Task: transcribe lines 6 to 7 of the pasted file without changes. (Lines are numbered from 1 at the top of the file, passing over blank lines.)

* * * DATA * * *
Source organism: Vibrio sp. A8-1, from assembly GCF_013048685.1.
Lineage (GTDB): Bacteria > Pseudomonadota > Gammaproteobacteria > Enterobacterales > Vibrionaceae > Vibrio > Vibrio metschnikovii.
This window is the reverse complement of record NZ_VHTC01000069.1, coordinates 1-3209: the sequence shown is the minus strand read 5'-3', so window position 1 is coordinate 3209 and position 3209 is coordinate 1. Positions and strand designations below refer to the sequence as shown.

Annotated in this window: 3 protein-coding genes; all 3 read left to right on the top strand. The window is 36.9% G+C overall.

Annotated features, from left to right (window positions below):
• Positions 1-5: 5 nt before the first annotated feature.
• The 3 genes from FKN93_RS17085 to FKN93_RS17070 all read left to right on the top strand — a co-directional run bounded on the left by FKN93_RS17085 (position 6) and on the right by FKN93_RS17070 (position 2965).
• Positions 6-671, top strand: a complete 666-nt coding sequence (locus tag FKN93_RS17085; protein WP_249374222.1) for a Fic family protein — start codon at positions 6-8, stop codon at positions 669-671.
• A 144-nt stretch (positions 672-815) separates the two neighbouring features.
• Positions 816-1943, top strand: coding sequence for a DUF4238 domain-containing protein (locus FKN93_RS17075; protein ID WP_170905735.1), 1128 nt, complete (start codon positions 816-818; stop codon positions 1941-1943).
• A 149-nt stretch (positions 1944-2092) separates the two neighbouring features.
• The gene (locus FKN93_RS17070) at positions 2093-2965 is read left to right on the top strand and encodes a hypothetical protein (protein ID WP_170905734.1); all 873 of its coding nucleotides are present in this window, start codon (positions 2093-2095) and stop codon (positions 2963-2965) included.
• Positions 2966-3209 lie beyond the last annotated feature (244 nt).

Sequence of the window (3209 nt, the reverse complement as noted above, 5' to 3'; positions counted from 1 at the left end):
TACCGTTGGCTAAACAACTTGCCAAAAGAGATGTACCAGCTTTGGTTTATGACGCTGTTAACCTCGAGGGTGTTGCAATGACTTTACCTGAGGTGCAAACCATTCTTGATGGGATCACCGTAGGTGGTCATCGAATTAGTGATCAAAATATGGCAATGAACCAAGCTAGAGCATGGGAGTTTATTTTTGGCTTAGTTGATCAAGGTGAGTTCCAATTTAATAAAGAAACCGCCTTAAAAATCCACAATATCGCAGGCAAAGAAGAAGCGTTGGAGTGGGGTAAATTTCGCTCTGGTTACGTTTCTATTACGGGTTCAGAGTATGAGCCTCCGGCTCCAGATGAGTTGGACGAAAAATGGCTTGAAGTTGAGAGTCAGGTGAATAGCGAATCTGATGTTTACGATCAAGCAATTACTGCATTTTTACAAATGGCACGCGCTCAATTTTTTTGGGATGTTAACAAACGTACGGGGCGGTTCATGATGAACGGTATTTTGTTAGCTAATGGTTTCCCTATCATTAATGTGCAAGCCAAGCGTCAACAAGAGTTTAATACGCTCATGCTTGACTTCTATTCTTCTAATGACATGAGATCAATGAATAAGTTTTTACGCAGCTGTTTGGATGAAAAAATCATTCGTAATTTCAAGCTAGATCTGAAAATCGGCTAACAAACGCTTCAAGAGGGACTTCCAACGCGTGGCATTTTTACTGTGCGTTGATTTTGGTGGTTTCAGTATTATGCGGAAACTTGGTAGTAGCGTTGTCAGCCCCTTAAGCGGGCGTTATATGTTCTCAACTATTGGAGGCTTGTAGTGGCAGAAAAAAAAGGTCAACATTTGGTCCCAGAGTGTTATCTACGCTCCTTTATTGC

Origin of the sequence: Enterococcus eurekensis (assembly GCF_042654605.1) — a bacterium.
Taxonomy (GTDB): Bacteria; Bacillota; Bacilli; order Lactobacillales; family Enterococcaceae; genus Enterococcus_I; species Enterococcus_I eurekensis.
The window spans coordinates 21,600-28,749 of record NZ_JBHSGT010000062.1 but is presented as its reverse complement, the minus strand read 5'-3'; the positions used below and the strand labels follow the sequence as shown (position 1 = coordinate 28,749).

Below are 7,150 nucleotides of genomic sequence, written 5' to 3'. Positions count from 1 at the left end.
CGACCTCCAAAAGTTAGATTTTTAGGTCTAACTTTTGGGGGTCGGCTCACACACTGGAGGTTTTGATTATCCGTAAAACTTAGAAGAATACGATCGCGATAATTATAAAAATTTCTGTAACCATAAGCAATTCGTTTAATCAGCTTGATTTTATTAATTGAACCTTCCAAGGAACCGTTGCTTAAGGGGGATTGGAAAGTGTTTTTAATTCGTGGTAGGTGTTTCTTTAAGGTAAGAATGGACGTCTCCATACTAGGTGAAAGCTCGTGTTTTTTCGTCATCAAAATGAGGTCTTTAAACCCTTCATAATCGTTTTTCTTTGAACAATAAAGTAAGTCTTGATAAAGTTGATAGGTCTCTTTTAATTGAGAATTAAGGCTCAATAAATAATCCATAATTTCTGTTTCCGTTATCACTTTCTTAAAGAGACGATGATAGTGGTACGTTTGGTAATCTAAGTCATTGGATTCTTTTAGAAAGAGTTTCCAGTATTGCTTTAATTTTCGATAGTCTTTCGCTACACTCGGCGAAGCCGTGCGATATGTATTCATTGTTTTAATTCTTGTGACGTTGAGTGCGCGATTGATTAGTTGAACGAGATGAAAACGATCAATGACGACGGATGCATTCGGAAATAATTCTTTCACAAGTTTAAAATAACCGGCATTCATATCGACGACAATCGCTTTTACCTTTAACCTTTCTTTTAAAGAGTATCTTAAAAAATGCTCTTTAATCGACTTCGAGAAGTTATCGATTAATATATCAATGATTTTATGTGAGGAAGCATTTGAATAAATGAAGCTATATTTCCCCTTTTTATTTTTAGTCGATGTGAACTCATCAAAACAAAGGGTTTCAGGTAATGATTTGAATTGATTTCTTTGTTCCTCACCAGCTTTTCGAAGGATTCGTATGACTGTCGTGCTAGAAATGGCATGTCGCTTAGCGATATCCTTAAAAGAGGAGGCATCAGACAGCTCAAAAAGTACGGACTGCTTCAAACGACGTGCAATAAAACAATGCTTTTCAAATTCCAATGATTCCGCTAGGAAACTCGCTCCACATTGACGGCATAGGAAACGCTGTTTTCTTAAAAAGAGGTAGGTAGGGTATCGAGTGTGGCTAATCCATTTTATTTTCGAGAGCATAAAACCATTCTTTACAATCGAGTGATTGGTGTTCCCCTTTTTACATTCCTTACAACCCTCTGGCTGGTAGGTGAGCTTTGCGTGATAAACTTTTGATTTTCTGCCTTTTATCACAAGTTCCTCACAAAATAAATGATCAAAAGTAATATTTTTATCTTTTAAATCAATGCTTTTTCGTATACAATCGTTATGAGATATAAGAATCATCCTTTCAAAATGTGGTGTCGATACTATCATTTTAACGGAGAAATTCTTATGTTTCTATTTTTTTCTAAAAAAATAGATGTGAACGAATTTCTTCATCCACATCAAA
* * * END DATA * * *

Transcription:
• Positions 1-5: 5 nt before the first annotated feature.
• The 3 genes from FKN93_RS17085 to FKN93_RS17070 all read left to right on the top strand — a co-directional run bounded on the left by FKN93_RS17085 (position 6) and on the right by FKN93_RS17070 (position 2965).